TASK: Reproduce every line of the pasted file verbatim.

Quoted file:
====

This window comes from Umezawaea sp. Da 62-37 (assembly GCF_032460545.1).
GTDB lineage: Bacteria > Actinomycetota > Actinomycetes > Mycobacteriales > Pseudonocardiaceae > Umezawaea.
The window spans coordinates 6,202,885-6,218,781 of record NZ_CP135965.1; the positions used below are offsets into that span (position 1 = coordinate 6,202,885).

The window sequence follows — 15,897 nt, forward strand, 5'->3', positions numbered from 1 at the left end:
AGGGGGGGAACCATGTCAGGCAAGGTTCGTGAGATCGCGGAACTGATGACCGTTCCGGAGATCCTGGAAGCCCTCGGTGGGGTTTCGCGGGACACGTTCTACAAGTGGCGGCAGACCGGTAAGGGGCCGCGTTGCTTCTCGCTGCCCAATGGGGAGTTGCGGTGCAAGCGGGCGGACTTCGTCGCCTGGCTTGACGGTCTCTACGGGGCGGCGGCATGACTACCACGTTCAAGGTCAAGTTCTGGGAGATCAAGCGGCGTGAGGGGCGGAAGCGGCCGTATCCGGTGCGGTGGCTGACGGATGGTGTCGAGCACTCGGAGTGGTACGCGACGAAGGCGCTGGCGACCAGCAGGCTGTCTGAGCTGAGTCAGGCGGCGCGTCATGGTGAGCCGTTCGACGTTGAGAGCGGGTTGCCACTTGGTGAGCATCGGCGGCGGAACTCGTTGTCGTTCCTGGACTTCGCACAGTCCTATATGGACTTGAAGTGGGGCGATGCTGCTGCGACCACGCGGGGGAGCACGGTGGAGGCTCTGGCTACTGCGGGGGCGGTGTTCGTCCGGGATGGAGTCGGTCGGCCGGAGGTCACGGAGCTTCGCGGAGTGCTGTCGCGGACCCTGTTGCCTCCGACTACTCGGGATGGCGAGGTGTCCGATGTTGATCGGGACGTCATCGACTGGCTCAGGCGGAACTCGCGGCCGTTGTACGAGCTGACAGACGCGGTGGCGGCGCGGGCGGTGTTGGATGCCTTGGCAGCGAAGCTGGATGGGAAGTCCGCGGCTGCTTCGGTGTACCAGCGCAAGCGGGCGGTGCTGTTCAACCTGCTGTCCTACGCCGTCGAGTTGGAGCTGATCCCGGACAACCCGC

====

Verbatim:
This window comes from Umezawaea sp. Da 62-37 (assembly GCF_032460545.1).
GTDB lineage: Bacteria > Actinomycetota > Actinomycetes > Mycobacteriales > Pseudonocardiaceae > Umezawaea.
The window spans coordinates 6,202,885-6,218,781 of record NZ_CP135965.1; the positions used below are offsets into that span (position 1 = coordinate 6,202,885).

The window sequence follows — 15,897 nt, forward strand, 5'->3', positions numbered from 1 at the left end:
AGGGGGGGAACCATGTCAGGCAAGGTTCGTGAGATCGCGGAACTGATGACCGTTCCGGAGATCCTGGAAGCCCTCGGTGGGGTTTCGCGGGACACGTTCTACAAGTGGCGGCAGACCGGTAAGGGGCCGCGTTGCTTCTCGCTGCCCAATGGGGAGTTGCGGTGCAAGCGGGCGGACTTCGTCGCCTGGCTTGACGGTCTCTACGGGGCGGCGGCATGACTACCACGTTCAAGGTCAAGTTCTGGGAGATCAAGCGGCGTGAGGGGCGGAAGCGGCCGTATCCGGTGCGGTGGCTGACGGATGGTGTCGAGCACTCGGAGTGGTACGCGACGAAGGCGCTGGCGACCAGCAGGCTGTCTGAGCTGAGTCAGGCGGCGCGTCATGGTGAGCCGTTCGACGTTGAGAGCGGGTTGCCACTTGGTGAGCATCGGCGGCGGAACTCGTTGTCGTTCCTGGACTTCGCACAGTCCTATATGGACTTGAAGTGGGGCGATGCTGCTGCGACCACGCGGGGGAGCACGGTGGAGGCTCTGGCTACTGCGGGGGCGGTGTTCGTCCGGGATGGAGTCGGTCGGCCGGAGGTCACGGAGCTTCGCGGAGTGCTGTCGCGGACCCTGTTGCCTCCGACTACTCGGGATGGCGAGGTGTCCGATGTTGATCGGGACGTCATCGACTGGCTCAGGCGGAACTCGCGGCCGTTGTACGAGCTGACAGACGCGGTGGCGGCGCGGGCGGTGTTGGATGCCTTGGCAGCGAAGCTGGATGGGAAGTCCGCGGCTGCTTCGGTGTACCAGCGCAAGCGGGCGGTGCTGTTCAACCTGCTGTCCTACGCCGTCGAGTTGGAGCTGATCCCGGACAACCCGC